Cases of canine influenza confirmed in southern Ontario

A public health authority in southern Ontario says it has confirmed what they believe to be the first two known cases of canine influenza in Canada.

The Windsor-Essex County Health Unit says the H3N2 strain of the virus was detected by a veterinarian in dogs imported by an adoption agency from South Korea via the United States.

“A small number of dogs that had close contact with the affected dogs also have mild respiratory disease, but test results from those animals are not yet available,” the health unit said in a press release.

“Canine influenza virus is of concern because it is highly transmissible between dogs, particularly in areas (such as Canada) where dogs do not have natural immunity from previous infection and where canine influenza vaccination is rare,” the health agency explained.

“There is no known human risk from H3N2 canine influenza virus; however, the risk of reassortment (or mixing together) between the canine H3N2 virus and human seasonal influenza viruses is a potential concern,” the health unit added.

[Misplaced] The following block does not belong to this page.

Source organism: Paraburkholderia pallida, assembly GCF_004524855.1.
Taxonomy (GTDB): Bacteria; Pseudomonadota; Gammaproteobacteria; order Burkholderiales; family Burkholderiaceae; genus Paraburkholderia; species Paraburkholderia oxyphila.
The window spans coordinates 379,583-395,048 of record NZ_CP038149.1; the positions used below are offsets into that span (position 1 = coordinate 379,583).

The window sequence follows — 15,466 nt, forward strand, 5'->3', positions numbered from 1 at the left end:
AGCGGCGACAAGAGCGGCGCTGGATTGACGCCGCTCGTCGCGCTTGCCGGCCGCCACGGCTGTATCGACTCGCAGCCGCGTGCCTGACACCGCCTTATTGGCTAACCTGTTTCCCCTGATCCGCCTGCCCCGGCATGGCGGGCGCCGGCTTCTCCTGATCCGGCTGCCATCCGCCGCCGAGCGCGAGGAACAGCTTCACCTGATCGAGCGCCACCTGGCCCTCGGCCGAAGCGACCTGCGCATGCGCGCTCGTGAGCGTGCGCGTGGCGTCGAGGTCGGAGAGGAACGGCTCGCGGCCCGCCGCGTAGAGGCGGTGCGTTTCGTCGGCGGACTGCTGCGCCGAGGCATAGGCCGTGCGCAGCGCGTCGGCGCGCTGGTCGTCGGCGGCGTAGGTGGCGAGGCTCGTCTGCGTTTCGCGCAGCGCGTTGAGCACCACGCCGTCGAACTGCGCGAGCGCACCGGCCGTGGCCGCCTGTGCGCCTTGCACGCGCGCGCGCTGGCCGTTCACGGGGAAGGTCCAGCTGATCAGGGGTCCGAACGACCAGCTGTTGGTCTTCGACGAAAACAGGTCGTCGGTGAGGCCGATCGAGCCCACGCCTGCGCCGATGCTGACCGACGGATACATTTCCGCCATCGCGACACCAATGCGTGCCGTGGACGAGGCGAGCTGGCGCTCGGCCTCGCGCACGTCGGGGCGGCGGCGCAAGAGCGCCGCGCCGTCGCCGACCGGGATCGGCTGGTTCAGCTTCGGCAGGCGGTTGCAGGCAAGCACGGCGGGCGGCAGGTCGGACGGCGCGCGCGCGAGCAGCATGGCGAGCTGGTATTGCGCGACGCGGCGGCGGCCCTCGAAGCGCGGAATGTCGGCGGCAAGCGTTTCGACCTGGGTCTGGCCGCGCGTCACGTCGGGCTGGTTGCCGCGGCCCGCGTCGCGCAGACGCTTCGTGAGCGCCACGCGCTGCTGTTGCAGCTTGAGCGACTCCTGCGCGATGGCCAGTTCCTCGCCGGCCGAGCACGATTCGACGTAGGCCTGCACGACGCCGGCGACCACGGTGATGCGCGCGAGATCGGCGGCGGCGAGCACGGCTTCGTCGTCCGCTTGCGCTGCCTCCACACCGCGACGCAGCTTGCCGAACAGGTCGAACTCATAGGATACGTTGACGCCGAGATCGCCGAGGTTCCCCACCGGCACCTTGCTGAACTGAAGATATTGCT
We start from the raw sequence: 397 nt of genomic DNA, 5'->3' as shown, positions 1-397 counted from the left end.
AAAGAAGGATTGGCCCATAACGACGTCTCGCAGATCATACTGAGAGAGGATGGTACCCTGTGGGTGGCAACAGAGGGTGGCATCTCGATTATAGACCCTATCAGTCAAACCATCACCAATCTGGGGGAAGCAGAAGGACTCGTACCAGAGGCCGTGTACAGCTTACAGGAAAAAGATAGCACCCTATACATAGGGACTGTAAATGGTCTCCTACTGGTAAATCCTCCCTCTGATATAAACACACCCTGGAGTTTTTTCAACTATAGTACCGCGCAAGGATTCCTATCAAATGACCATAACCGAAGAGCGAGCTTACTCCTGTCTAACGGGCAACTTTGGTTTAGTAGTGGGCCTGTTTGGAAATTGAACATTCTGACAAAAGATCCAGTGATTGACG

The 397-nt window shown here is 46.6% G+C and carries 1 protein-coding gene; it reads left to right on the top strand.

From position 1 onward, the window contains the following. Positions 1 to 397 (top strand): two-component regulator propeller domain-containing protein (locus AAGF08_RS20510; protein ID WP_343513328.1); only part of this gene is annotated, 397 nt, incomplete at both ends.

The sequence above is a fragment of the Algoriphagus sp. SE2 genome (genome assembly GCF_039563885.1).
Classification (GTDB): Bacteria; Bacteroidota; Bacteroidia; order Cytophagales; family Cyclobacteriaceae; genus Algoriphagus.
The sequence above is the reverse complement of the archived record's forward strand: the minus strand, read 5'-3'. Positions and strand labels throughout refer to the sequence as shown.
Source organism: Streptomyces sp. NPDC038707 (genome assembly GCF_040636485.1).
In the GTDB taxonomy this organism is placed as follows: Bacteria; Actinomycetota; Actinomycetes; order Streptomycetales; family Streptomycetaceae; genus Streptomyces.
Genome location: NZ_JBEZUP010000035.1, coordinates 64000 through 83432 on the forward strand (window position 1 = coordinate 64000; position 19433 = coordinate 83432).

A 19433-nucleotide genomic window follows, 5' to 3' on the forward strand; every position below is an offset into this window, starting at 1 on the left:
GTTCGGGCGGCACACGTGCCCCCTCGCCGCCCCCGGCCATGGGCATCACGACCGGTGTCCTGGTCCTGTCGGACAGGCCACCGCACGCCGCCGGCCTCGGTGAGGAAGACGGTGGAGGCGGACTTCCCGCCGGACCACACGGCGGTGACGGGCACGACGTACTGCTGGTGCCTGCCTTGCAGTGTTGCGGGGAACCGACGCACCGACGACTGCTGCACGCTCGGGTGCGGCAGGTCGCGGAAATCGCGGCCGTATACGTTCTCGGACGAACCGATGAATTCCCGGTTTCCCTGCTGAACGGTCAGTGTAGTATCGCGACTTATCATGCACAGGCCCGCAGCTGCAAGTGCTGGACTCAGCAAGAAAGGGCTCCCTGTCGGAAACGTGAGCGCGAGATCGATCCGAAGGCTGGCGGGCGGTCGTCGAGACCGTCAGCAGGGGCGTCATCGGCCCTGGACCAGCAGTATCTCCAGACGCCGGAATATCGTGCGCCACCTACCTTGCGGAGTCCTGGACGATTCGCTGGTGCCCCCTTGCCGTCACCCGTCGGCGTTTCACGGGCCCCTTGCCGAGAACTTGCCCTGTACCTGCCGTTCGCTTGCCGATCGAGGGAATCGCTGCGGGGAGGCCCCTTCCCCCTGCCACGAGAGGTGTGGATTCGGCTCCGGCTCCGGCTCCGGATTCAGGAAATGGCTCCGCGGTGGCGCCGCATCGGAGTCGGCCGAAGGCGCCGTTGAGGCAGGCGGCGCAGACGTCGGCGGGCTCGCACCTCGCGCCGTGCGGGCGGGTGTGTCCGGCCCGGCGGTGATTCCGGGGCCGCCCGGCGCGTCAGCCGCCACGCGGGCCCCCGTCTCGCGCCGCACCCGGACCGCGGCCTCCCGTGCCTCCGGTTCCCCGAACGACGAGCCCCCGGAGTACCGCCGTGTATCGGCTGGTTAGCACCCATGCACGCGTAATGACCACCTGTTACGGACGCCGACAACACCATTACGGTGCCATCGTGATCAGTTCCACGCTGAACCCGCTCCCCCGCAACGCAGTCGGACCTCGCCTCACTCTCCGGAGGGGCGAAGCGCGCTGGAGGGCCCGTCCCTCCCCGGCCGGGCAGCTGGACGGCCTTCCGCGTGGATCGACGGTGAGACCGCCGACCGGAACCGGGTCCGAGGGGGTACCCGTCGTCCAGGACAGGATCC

Dr. Wajid Ahmed, acting medical officer of health for Windsor-Essex, said that canine influenza is “actually pretty common in South Korea but it’s not seen here.”

Like the human forms of influenza, most dogs that get the disease will recover from it without any issues, he said.

Dr. Ahmed said canine influenza is not known to be transmissible to humans, but may be transmissible to cats.

Dr. Kate Sweetman, a Windsor veterinarian, said that there is no reason for pet owners to panic if they suspect canine influenza.

However, Dr. Sweetman advises pet owners to call their veterinarians to discuss whether they should bring their pets to the clinic.

“Putting your dog in a waiting room where there’s other dogs could help spread the canine influenza,” she explained.

The Windsor-Essex County Health Unit said that the disease can be “highly contagious” so care must be taken with sick dogs.

“Dogs with signs of respiratory disease (e.g. cough, decreased appetite, nasal and eye discharge, and fever) should be kept away from others dogs for at least two weeks,” the health unit said.
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